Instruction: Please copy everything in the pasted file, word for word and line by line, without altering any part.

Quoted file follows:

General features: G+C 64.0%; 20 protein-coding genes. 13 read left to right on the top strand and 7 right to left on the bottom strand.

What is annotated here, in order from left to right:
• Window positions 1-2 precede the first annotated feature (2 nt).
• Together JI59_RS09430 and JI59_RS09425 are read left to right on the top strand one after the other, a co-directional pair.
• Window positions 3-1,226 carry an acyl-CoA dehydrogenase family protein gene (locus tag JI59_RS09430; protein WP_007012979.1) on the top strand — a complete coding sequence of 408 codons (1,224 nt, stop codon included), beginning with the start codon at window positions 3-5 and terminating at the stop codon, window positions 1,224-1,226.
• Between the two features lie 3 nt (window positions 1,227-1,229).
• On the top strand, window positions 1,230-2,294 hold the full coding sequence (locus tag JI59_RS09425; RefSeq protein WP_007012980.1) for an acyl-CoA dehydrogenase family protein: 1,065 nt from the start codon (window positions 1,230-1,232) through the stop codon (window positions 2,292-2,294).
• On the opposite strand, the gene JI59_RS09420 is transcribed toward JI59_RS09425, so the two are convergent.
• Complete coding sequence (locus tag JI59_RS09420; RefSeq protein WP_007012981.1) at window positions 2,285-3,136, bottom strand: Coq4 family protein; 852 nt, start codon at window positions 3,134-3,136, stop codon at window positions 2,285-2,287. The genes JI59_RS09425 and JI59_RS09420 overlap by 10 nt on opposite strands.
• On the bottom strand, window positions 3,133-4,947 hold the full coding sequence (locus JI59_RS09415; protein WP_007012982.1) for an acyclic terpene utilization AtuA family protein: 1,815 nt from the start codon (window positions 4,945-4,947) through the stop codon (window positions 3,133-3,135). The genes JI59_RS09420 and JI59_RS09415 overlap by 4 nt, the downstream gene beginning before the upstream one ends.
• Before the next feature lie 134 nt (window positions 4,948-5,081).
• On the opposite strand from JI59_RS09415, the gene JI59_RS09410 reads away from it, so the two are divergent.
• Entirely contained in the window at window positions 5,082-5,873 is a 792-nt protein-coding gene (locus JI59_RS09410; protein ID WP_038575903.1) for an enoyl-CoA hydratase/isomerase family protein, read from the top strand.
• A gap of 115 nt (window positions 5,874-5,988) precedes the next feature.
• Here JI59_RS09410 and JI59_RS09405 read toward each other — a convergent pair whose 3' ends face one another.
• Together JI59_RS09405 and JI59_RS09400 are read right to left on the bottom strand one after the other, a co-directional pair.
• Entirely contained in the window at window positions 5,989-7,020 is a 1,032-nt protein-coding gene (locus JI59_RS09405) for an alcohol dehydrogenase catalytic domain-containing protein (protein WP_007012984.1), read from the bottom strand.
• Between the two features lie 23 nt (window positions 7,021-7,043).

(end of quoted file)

General features: G+C 64.0%; 20 protein-coding genes. 13 read left to right on the top strand and 7 right to left on the bottom strand.

What is annotated here, in order from left to right:
• Window positions 1-2 precede the first annotated feature (2 nt).
• Together JI59_RS09430 and JI59_RS09425 are read left to right on the top strand one after the other, a co-directional pair.
• Window positions 3-1,226 carry an acyl-CoA dehydrogenase family protein gene (locus tag JI59_RS09430; protein WP_007012979.1) on the top strand — a complete coding sequence of 408 codons (1,224 nt, stop codon included), beginning with the start codon at window positions 3-5 and terminating at the stop codon, window positions 1,224-1,226.
• Between the two features lie 3 nt (window positions 1,227-1,229).
• On the top strand, window positions 1,230-2,294 hold the full coding sequence (locus tag JI59_RS09425; RefSeq protein WP_007012980.1) for an acyl-CoA dehydrogenase family protein: 1,065 nt from the start codon (window positions 1,230-1,232) through the stop codon (window positions 2,292-2,294).
• On the opposite strand, the gene JI59_RS09420 is transcribed toward JI59_RS09425, so the two are convergent.
• Complete coding sequence (locus tag JI59_RS09420; RefSeq protein WP_007012981.1) at window positions 2,285-3,136, bottom strand: Coq4 family protein; 852 nt, start codon at window positions 3,134-3,136, stop codon at window positions 2,285-2,287. The genes JI59_RS09425 and JI59_RS09420 overlap by 10 nt on opposite strands.
• On the bottom strand, window positions 3,133-4,947 hold the full coding sequence (locus JI59_RS09415; protein WP_007012982.1) for an acyclic terpene utilization AtuA family protein: 1,815 nt from the start codon (window positions 4,945-4,947) through the stop codon (window positions 3,133-3,135). The genes JI59_RS09420 and JI59_RS09415 overlap by 4 nt, the downstream gene beginning before the upstream one ends.
• Before the next feature lie 134 nt (window positions 4,948-5,081).
• On the opposite strand from JI59_RS09415, the gene JI59_RS09410 reads away from it, so the two are divergent.
• Entirely contained in the window at window positions 5,082-5,873 is a 792-nt protein-coding gene (locus JI59_RS09410; protein ID WP_038575903.1) for an enoyl-CoA hydratase/isomerase family protein, read from the top strand.
• A gap of 115 nt (window positions 5,874-5,988) precedes the next feature.
• Here JI59_RS09410 and JI59_RS09405 read toward each other — a convergent pair whose 3' ends face one another.
• Together JI59_RS09405 and JI59_RS09400 are read right to left on the bottom strand one after the other, a co-directional pair.
• Entirely contained in the window at window positions 5,989-7,020 is a 1,032-nt protein-coding gene (locus JI59_RS09405) for an alcohol dehydrogenase catalytic domain-containing protein (protein WP_007012984.1), read from the bottom strand.
• Between the two features lie 23 nt (window positions 7,021-7,043).